Desperate for visitors to return, tourism-reliant Pacific nations are racing to re-open borders before Christmas. But will tourists feel safe enough to travel?
After months of constitutional stalemate, Fiame Naomi Mata’afa has prevailed. But her predecessor remains in parliament, and his power base will present a major challenge for her leadership.
With a recent election declared void and another snap election called, the Pacific nation seems to be spiralling away from democracy once again.
Despite indications the Samoan government was out of favour, few predicted it could lose power.
After recent suspected COVID-19 cases and with repatriation flights postponed, Samoa takes no chances.
Research reveals a desire by Pacific tourism workers for genuine change once travel starts again, including better wages and conditions and greater local control of operations.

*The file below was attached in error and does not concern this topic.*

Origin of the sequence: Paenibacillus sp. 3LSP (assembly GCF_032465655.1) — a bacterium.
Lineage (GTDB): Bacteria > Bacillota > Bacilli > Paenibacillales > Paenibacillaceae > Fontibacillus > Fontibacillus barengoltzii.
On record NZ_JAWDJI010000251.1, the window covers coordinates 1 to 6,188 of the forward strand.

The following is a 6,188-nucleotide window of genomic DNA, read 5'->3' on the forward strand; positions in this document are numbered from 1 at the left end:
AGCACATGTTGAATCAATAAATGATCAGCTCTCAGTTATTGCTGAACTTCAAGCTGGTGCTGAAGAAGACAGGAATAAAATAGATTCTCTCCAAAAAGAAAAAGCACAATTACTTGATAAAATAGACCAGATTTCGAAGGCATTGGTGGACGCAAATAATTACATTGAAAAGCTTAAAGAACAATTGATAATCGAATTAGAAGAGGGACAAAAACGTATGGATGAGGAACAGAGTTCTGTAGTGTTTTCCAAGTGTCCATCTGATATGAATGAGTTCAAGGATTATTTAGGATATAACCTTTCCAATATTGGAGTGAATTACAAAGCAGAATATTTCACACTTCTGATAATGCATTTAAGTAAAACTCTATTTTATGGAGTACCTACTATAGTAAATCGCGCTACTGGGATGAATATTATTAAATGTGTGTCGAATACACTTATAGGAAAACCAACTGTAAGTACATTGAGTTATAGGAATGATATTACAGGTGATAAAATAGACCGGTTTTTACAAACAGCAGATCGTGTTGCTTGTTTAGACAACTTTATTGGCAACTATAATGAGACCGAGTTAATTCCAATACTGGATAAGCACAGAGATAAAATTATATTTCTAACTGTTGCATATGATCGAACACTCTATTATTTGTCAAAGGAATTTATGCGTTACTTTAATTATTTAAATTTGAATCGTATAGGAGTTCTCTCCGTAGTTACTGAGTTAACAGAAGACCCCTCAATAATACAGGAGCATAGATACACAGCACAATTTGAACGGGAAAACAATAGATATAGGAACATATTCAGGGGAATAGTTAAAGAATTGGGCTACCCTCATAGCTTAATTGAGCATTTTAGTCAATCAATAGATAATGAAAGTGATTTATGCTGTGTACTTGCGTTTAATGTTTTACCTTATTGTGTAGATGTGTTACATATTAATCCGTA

A reliance on local customary knowledge and practices helped people make a living and strengthened relationships with family and friends.
Tourism is vital to NZ and small economies in the Pacific. But as the Samoa Tourism Authority’s CEO says, “we can always get money back, but once there’s a loss of life you’ll never have that back”.
For more than a month, Samoa has been battling a measles outbreak of huge proportions. Things are very slowly starting to improve.
International tourism is a booming business, with tourists spending US$1.4 trillion each year. Who’s benefiting from this outlay of cash?